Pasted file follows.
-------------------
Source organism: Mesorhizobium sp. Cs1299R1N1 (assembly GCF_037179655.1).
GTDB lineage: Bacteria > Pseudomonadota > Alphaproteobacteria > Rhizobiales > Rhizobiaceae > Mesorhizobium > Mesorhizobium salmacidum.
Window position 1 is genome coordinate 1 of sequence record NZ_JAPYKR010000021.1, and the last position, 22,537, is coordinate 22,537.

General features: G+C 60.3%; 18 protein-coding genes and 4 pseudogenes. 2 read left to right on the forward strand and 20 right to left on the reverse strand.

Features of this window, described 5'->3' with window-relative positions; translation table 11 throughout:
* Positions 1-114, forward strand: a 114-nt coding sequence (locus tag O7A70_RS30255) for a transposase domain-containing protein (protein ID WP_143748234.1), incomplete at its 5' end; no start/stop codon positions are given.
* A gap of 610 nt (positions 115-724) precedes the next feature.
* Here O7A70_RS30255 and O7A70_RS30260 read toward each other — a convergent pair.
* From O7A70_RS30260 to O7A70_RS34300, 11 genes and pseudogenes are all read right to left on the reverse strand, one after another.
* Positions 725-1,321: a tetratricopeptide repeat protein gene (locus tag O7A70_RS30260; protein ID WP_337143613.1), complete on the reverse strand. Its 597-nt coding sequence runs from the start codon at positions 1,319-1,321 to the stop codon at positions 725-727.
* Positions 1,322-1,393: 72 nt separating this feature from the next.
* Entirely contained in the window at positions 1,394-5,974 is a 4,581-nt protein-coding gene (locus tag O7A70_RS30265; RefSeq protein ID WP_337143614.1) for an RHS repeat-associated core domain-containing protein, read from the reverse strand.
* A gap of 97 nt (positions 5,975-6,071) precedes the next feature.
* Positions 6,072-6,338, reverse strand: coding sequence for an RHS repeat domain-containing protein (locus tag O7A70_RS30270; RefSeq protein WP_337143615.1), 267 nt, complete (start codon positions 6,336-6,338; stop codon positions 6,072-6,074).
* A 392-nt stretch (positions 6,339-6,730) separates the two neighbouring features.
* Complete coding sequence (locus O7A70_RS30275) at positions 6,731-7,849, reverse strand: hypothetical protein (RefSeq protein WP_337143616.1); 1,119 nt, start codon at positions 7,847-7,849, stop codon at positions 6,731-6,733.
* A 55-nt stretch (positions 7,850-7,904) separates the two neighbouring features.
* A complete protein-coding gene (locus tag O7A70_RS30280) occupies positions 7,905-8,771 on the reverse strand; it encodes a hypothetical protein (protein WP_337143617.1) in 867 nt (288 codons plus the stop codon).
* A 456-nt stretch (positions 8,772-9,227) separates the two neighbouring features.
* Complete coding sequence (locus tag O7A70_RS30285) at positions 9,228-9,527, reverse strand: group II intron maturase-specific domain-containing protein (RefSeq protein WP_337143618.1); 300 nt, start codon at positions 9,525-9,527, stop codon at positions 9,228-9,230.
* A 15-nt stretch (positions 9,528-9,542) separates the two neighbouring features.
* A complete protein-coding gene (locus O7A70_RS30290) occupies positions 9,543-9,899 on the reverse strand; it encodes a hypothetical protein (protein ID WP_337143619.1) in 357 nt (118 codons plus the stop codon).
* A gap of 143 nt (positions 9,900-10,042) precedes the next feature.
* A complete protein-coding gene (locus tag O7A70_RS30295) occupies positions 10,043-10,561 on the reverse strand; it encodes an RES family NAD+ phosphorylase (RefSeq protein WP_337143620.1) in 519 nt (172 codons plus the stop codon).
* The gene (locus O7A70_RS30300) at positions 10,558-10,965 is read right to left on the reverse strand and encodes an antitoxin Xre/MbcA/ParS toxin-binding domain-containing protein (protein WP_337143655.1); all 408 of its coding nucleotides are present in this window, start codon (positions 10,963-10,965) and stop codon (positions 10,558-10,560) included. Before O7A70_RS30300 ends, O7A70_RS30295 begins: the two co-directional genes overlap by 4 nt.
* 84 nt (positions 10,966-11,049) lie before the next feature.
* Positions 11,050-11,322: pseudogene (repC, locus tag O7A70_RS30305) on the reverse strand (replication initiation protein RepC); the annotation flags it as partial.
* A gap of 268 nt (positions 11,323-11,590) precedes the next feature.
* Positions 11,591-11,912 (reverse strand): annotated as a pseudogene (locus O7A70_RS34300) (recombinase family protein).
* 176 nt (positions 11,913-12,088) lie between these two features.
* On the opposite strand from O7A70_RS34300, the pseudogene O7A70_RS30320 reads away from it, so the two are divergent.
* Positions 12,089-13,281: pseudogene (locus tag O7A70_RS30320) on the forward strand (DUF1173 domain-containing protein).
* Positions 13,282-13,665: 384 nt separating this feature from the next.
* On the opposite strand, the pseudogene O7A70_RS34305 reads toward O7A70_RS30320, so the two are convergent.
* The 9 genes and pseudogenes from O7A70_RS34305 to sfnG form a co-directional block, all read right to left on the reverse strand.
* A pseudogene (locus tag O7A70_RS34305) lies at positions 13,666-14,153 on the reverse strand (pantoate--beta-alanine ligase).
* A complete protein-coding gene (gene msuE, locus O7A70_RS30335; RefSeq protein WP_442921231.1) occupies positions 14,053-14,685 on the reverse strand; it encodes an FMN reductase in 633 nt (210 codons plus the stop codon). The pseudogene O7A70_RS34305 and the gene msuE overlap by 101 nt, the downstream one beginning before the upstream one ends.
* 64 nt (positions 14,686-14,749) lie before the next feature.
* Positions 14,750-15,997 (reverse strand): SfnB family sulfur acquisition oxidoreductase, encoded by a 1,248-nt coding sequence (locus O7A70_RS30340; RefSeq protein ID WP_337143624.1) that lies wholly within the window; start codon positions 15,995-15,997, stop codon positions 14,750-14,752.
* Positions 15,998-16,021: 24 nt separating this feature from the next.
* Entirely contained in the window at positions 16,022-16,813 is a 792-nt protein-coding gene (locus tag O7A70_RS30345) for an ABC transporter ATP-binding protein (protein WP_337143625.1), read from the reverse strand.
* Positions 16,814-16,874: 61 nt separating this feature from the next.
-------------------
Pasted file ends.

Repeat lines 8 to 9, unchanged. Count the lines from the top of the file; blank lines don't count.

* Here O7A70_RS30255 and O7A70_RS30260 read toward each other — a convergent pair.
* From O7A70_RS30260 to O7A70_RS34300, 11 genes and pseudogenes are all read right to left on the reverse strand, one after another.